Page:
The Diet of Augsburg

Carl Remshard (German, 1678 – 1735)
Sheet : 6 x 7 5/8 in. (15.24 x 19.37 cm)
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Hope College Collection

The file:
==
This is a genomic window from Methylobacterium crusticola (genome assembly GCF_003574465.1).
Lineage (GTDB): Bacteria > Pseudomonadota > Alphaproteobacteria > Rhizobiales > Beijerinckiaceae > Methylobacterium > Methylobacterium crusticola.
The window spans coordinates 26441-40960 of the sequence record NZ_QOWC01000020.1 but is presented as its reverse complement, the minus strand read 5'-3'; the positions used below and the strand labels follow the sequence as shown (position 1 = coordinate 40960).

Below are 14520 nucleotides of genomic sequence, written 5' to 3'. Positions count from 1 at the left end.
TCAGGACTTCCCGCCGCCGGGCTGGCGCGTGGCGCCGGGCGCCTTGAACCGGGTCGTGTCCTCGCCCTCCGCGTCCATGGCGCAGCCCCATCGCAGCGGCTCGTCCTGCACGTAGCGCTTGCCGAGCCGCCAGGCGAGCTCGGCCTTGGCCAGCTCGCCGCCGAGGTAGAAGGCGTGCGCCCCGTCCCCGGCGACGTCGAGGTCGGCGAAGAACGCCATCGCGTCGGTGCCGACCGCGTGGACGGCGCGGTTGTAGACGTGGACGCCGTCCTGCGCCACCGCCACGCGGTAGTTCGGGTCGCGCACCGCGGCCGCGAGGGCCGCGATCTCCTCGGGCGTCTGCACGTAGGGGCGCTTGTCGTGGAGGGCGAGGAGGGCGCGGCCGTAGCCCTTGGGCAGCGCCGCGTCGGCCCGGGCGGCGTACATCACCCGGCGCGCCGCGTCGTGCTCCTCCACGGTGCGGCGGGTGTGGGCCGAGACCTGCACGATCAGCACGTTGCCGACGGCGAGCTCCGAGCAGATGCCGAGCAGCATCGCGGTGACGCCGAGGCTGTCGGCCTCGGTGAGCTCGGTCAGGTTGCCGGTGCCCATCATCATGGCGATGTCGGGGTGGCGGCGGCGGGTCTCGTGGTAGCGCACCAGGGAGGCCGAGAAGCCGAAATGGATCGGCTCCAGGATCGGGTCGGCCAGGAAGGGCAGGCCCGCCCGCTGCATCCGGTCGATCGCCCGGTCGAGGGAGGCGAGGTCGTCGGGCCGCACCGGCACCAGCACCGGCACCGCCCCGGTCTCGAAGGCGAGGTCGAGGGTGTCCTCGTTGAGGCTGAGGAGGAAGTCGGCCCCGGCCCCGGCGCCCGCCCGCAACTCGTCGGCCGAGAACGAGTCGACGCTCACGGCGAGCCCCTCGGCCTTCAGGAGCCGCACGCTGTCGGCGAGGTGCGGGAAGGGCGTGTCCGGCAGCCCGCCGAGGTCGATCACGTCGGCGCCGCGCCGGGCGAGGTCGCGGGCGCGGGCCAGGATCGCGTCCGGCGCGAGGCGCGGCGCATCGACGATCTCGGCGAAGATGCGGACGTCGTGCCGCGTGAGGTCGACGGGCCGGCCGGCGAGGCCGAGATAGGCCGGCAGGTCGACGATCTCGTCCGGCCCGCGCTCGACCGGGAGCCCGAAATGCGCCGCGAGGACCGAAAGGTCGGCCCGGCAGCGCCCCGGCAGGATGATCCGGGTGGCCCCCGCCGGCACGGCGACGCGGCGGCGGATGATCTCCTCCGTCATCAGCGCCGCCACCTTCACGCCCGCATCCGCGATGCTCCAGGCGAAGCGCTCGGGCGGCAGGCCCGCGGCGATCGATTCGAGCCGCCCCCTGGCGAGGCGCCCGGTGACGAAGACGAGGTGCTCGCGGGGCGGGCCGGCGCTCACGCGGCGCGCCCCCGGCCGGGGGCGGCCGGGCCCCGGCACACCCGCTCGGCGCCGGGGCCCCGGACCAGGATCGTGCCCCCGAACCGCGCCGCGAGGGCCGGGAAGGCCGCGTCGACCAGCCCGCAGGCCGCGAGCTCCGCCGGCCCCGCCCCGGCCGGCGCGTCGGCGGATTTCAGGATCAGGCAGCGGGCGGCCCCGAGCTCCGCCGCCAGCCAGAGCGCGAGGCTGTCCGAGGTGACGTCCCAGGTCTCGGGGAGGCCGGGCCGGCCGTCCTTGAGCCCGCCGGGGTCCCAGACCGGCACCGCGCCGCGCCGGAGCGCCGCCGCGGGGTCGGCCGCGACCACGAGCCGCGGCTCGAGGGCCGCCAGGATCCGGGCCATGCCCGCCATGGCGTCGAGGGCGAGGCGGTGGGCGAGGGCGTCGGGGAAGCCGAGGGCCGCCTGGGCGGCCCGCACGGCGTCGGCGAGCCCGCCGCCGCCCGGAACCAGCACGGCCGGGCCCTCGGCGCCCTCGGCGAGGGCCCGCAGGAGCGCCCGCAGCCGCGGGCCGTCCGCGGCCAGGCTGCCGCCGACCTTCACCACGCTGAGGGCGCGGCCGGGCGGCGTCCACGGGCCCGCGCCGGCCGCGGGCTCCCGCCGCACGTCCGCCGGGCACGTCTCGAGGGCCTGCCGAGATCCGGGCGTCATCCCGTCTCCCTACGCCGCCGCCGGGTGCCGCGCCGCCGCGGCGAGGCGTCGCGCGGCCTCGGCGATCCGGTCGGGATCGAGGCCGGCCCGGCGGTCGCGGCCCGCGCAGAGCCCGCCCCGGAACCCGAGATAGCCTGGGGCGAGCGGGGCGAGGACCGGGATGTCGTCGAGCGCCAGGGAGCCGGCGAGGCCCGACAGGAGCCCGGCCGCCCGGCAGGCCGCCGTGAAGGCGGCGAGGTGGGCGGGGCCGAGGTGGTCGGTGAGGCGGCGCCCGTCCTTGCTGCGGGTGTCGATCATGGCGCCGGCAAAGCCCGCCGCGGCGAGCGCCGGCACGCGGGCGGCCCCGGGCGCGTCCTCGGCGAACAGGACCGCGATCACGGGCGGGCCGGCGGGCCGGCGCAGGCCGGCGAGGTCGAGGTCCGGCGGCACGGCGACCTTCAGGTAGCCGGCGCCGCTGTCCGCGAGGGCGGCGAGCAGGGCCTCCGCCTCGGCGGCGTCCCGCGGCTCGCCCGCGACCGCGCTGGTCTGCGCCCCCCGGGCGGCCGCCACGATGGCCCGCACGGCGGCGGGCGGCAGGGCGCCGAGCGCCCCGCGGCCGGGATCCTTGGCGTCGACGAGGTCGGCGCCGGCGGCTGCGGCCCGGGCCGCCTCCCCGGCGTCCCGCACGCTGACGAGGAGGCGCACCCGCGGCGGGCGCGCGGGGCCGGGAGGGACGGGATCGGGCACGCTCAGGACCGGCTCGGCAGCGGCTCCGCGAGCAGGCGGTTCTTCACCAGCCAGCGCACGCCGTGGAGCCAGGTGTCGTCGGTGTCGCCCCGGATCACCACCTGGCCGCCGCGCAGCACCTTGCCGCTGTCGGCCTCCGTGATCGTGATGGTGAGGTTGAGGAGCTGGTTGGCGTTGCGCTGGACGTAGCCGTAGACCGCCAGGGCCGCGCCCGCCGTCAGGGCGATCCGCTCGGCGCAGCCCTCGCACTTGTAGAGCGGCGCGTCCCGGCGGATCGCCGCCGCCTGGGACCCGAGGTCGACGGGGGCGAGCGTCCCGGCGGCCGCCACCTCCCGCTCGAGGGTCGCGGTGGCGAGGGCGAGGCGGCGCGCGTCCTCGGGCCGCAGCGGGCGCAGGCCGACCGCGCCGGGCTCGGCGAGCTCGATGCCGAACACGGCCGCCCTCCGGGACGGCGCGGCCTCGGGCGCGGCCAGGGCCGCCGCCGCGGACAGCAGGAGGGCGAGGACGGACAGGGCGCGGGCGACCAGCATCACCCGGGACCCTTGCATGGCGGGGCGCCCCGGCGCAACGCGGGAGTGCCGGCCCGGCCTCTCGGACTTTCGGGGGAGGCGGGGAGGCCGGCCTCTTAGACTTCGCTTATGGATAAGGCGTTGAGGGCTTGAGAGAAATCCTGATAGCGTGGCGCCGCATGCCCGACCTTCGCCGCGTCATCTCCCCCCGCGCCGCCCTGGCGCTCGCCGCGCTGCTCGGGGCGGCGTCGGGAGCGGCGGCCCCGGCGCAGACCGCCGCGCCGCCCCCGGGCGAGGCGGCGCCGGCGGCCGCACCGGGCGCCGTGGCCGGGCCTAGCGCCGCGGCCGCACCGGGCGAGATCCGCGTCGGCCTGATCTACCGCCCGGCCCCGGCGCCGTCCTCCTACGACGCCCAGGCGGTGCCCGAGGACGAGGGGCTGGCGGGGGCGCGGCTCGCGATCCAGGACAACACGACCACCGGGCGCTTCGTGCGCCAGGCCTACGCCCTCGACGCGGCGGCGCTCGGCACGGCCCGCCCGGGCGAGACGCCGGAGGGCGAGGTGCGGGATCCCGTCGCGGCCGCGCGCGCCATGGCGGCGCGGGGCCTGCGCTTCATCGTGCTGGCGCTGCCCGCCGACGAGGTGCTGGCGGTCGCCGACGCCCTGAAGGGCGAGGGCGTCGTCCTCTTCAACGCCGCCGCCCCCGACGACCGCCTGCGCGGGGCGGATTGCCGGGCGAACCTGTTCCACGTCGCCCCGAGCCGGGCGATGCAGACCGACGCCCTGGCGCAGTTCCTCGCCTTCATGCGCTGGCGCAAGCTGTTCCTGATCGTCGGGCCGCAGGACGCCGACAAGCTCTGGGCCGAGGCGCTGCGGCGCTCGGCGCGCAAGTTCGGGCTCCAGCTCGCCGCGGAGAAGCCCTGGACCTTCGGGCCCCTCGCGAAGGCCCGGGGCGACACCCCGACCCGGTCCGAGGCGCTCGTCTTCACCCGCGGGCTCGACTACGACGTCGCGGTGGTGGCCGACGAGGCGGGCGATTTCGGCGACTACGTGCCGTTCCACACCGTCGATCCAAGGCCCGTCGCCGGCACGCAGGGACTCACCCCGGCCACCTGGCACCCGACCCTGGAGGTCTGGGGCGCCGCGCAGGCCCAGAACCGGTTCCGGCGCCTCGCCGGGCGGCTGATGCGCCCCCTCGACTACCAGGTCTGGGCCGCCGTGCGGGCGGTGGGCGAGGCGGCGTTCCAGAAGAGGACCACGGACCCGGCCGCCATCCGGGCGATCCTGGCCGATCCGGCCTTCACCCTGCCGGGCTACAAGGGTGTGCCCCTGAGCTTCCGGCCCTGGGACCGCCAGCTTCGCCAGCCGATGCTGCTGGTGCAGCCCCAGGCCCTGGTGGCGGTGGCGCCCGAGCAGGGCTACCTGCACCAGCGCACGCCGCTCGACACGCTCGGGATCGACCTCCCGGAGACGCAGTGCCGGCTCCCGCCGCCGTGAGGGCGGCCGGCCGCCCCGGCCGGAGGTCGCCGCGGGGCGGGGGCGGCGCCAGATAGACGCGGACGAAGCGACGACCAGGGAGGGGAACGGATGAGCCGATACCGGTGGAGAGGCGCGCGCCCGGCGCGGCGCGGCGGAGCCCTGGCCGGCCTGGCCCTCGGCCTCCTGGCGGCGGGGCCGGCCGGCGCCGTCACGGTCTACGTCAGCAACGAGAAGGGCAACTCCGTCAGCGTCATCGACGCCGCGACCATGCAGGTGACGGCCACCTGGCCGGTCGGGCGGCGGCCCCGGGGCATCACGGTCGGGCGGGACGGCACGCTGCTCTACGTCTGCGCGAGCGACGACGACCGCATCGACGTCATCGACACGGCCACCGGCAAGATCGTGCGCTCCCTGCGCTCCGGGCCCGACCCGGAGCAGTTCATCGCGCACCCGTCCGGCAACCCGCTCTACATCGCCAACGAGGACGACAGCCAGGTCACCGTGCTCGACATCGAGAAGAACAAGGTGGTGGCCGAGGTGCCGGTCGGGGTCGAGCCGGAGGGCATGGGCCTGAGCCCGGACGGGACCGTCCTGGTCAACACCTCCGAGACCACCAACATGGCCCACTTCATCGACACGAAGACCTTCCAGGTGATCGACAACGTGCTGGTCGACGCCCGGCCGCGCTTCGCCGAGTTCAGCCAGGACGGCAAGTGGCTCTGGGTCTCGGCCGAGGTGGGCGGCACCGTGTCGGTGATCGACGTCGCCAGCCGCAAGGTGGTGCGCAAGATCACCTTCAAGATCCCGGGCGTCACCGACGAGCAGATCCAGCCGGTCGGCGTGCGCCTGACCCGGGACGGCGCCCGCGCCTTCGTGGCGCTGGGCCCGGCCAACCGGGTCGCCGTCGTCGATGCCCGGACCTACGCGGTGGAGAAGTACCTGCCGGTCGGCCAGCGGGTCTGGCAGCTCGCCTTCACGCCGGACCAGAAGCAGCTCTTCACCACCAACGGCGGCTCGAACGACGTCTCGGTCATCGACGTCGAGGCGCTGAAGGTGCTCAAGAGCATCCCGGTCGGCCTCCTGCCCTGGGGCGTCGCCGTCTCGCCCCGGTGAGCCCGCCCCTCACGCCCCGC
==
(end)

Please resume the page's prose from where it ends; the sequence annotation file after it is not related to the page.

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On June 25th 1530, leaders of the newly emerged Lutheran Protestant movement gathered in the German city of Augsburg to present a document explaining their key theological positions to the Holy Roman Emperor Charles V as well as to the princes and rulers of various German free states. That document, known as the Augsburg Confession, remains a key pillar of the Lutheran Christian faith today. One of the 28 articles in the Augsburg Confession states that Lutheran Protestants believe saints are worthy of respect as examples of strong Christian faith and moral values, but do not believe that saints can perform miracles or function as personal intercessors to God. This argument undercut one of the main rationales for making pilgrimages, and soon the practice of pilgrimage began to decline in the Protestant parts of Europe. This image depicting the gathering of Protestant leaders and German nobles at the Diet of Augsburg was created to bolster Protestant beliefs during the contentious religious debates of the 17th century.

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